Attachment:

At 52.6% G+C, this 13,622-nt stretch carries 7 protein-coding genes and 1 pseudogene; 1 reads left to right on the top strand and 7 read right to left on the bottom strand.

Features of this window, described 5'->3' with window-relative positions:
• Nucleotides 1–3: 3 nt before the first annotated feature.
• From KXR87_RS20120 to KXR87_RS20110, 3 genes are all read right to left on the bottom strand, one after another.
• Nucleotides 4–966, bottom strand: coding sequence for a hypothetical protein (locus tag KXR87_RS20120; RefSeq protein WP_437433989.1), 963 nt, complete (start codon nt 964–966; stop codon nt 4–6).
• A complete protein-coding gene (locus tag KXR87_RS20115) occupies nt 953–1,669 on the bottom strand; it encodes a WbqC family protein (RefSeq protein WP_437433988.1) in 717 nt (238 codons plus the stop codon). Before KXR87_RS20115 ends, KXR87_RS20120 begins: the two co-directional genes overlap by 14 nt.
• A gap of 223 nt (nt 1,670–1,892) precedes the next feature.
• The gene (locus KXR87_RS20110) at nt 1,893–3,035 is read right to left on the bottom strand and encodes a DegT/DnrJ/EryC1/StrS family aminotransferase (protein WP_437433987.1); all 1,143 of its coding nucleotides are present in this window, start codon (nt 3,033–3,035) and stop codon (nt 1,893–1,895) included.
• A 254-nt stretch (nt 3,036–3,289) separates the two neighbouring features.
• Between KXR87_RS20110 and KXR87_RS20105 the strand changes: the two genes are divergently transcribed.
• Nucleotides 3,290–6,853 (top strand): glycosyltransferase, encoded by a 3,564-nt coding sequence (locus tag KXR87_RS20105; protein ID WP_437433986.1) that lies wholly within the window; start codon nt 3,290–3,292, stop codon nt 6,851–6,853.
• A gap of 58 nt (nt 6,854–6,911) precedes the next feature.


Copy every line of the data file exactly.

At 52.6% G+C, this 13,622-nt stretch carries 7 protein-coding genes and 1 pseudogene; 1 reads left to right on the top strand and 7 read right to left on the bottom strand.

Features of this window, described 5'->3' with window-relative positions:
• Nucleotides 1–3: 3 nt before the first annotated feature.
• From KXR87_RS20120 to KXR87_RS20110, 3 genes are all read right to left on the bottom strand, one after another.
• Nucleotides 4–966, bottom strand: coding sequence for a hypothetical protein (locus tag KXR87_RS20120; RefSeq protein WP_437433989.1), 963 nt, complete (start codon nt 964–966; stop codon nt 4–6).
• A complete protein-coding gene (locus tag KXR87_RS20115) occupies nt 953–1,669 on the bottom strand; it encodes a WbqC family protein (RefSeq protein WP_437433988.1) in 717 nt (238 codons plus the stop codon). Before KXR87_RS20115 ends, KXR87_RS20120 begins: the two co-directional genes overlap by 14 nt.
• A gap of 223 nt (nt 1,670–1,892) precedes the next feature.
• The gene (locus KXR87_RS20110) at nt 1,893–3,035 is read right to left on the bottom strand and encodes a DegT/DnrJ/EryC1/StrS family aminotransferase (protein WP_437433987.1); all 1,143 of its coding nucleotides are present in this window, start codon (nt 3,033–3,035) and stop codon (nt 1,893–1,895) included.
• A 254-nt stretch (nt 3,036–3,289) separates the two neighbouring features.
• Between KXR87_RS20110 and KXR87_RS20105 the strand changes: the two genes are divergently transcribed.
• Nucleotides 3,290–6,853 (top strand): glycosyltransferase, encoded by a 3,564-nt coding sequence (locus tag KXR87_RS20105; protein ID WP_437433986.1) that lies wholly within the window; start codon nt 3,290–3,292, stop codon nt 6,851–6,853.
• A gap of 58 nt (nt 6,854–6,911) precedes the next feature.